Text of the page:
On Tuesday, a female suicide bomber attacked a minibus in the southern Pakistani city of Karachi, killing three Chinese nationals and their Pakistani driver.
The bombing was claimed by the so-called Baloch Liberation Army (BLA), a separatist group fighting for the independence of Pakistan's southwestern Balochistan province, which borders Iran and Afghanistan.
The attack is the latest carried out by Baloch separatist groups on Chinese citizens, who in recent years have been attacked more frequently while working on massive infrastructure projects under Beijing's Belt and Road Initiative.
China's Foreign Ministry condemned the bombing and has demanded that Islamabad punish the perpetrators and protect Chinese citizens by preventing attacks from happening again.
"The blood of the Chinese people should not be shed in vain, and those behind this incident will surely pay the price," the Foreign Ministry said in a statement.
Pakistani Prime Minister Shehbaz Sharif condemned the "heinous" attack as a "cowardly act of terrorism" and promised that the attackers would face justice.
China's ambition meets militant separatist movement
Pakistan and China have become close partners in recent years, as China seeks to expand its regional influence with massive infrastructure projects to improve connectivity between China and the Middle East.
In 2015, China announced an economic project in Pakistan worth $46 billion (€41 billion), of which the Balochistan region is an integral part.
With the China-Pakistan Economic Corridor (CPEC), Beijing wants to expand its influence in Pakistan and across Central and South Asia in order to counter US and Indian influence.
The CPEC aims to link Pakistan's southern Gwadar Port on the Arabian Sea, 626 kilometers (389 miles) west of Karachi, to China's western Xinjiang region via a series of road, rail and pipelines.
China's projects cross territory that for years has been the setting for a violent separatist movement led by the BLA, which since 2000 has carried out attacks targeting the Pakistani government.
Now, the separatists say both Beijing and the Pakistani government are exploiting Balochistan's resources with the CPEC projects.
In 2018, the BLA expanded their operations and attacked the Chinese Consulate in Karachi, but failed to enter the compound.
In April 2021, a suicide attack at a luxury hotel hosting the Chinese ambassador in Quetta killed four people and injured dozens. The ambassador was unhurt in the attack.
Pakistan has long accused its archrival, India, of covertly supporting the Baloch insurgents in the province, a charge New Delhi denies.
In recent months, the BLA has stepped up attacks, targeting the Pakistani military in retaliation for providing security for China's projects. Last week, before the Karachi bombing, a Pakistani military officer was killed in a gunfight with Baloch separatists.
"The attacks have been rising for quite some time, a reflection of increasingly emboldened separatist militants angry about Chinese investments, and a growing capacity to carry out these types of operations," Michael Kugelman, a South Asia expert at the Washington-based Woodrow Wilson International Center for Scholars, told DW.
How will Pakistan and China respond?
Analysts say Beijing is becoming more concerned about security threats to Belt and Road investment projects, which could jeopardize new investment and the completion of projects.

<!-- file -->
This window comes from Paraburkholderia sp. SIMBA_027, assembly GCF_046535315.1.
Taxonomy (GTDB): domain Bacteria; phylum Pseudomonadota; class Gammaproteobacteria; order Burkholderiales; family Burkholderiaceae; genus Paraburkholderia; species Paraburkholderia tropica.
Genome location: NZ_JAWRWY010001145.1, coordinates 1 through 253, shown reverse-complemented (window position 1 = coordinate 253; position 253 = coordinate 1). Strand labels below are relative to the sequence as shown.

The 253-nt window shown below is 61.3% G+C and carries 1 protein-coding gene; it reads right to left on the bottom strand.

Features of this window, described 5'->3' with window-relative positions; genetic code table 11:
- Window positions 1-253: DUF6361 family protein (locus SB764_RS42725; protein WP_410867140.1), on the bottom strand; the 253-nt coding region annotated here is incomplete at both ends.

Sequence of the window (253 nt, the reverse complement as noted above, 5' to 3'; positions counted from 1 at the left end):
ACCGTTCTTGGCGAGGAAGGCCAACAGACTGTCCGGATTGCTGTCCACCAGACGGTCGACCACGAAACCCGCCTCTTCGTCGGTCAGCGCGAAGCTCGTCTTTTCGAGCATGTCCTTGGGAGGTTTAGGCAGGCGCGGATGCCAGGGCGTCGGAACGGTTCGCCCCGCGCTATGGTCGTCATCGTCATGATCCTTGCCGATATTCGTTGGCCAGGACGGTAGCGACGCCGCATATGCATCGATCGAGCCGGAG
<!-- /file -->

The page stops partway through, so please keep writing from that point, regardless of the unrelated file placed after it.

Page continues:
"What should be concerning for Beijing is that these deadly attacks of terror continue to play out, even after the Chinese authorities have pressured Islamabad to provide more security," Kugelman said.
"It's an indication of the limits of Pakistan's capacity to keep Chinese nationals safe, and this is certainly unsettling for Beijing," he added.
"Beijing was uncomfortable with the previous government of Imran Khan for slowing down CPEC and exposing Chinese to militants, but the new government of Shehbaz Sharif may push security agencies to expedite efforts for specific military operations against militant Baloch factions," Qamar Cheema, an Islamabad-based security analyst, told DW.
"China may slow down their operations, as the BLA is directly targeting Chinese installations and people. China may enhance pressure on Islamabad, primarily Shehbaz, who will likely travel to China soon to discuss Chinese loans," Cheema said.
Is the BLA changing its strategy?
The BLA said the Karachi bombing was carried out by a 30-year-old woman. According to reports, she had been a teacher, and was enrolled at a university.
"The use of a female suicide bomber in the attack does potentially indicate that the tactics and strategies of the BLA are evolving," Niloufer Siddiqui, a Pakistani political science professor at SUNY Albany in the United States, told DW.
"It should also make us rethink some of our assumptions about the motivations which lead people to join groups like the BLA," she said.
"There's nothing novel about educated female militants, but this is the first time that Baloch separatists have used an educated female suicide bomber," Kugelman said.
"It's an indication of the depth of radicalization within the ranks of Baloch militancy, and a sobering reminder that the intensity of grievance is so strong that gender and socioeconomic factors won't stand in the way," he added.
Cheema said Pakistan's security apparatus should think differently about the dimensions of conflict with the BLA.
"Urban middle-class youth with educated backgrounds are involved in this new wave of terrorism against Chinese interests and the Pakistani state," he said.
"Baloch youth are concerned about collective humiliation of Baloch masses from the Pakistani state. ... They do not see themselves as part of the Pakistani social fabric because they are alienated and do not participate in decision making," he added.
Edited by: Wesley Rahn